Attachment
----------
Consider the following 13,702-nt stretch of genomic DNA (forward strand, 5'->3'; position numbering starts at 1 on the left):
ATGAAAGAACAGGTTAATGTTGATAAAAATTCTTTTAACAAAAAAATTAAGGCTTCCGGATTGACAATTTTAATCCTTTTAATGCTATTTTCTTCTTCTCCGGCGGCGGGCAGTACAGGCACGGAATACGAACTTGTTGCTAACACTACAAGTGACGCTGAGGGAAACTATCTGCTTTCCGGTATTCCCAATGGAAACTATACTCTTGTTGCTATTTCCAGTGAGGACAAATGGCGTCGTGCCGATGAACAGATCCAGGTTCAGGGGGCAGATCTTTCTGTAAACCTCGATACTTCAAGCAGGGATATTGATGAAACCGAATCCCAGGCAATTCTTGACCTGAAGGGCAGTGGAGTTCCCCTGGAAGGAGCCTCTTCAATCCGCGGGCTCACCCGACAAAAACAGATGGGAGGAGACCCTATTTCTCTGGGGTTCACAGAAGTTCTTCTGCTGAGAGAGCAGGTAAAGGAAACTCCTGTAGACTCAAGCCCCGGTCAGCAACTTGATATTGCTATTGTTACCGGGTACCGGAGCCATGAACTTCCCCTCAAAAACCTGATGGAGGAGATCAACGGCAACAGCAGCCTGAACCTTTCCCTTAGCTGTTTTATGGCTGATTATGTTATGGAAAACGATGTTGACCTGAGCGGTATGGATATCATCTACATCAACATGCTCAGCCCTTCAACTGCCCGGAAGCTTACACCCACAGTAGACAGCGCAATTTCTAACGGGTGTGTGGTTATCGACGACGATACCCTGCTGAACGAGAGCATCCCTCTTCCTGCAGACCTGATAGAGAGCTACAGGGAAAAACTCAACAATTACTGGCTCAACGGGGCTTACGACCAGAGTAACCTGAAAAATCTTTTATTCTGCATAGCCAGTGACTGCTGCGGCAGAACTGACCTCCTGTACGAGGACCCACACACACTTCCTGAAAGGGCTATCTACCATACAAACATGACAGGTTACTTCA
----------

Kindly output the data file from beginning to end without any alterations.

Consider the following 13,702-nt stretch of genomic DNA (forward strand, 5'->3'; position numbering starts at 1 on the left):
ATGAAAGAACAGGTTAATGTTGATAAAAATTCTTTTAACAAAAAAATTAAGGCTTCCGGATTGACAATTTTAATCCTTTTAATGCTATTTTCTTCTTCTCCGGCGGCGGGCAGTACAGGCACGGAATACGAACTTGTTGCTAACACTACAAGTGACGCTGAGGGAAACTATCTGCTTTCCGGTATTCCCAATGGAAACTATACTCTTGTTGCTATTTCCAGTGAGGACAAATGGCGTCGTGCCGATGAACAGATCCAGGTTCAGGGGGCAGATCTTTCTGTAAACCTCGATACTTCAAGCAGGGATATTGATGAAACCGAATCCCAGGCAATTCTTGACCTGAAGGGCAGTGGAGTTCCCCTGGAAGGAGCCTCTTCAATCCGCGGGCTCACCCGACAAAAACAGATGGGAGGAGACCCTATTTCTCTGGGGTTCACAGAAGTTCTTCTGCTGAGAGAGCAGGTAAAGGAAACTCCTGTAGACTCAAGCCCCGGTCAGCAACTTGATATTGCTATTGTTACCGGGTACCGGAGCCATGAACTTCCCCTCAAAAACCTGATGGAGGAGATCAACGGCAACAGCAGCCTGAACCTTTCCCTTAGCTGTTTTATGGCTGATTATGTTATGGAAAACGATGTTGACCTGAGCGGTATGGATATCATCTACATCAACATGCTCAGCCCTTCAACTGCCCGGAAGCTTACACCCACAGTAGACAGCGCAATTTCTAACGGGTGTGTGGTTATCGACGACGATACCCTGCTGAACGAGAGCATCCCTCTTCCTGCAGACCTGATAGAGAGCTACAGGGAAAAACTCAACAATTACTGGCTCAACGGGGCTTACGACCAGAGTAACCTGAAAAATCTTTTATTCTGCATAGCCAGTGACTGCTGCGGCAGAACTGACCTCCTGTACGAGGACCCACACACACTTCCTGAAAGGGCTATCTACCATACAAACATGACAGGTTACTTCA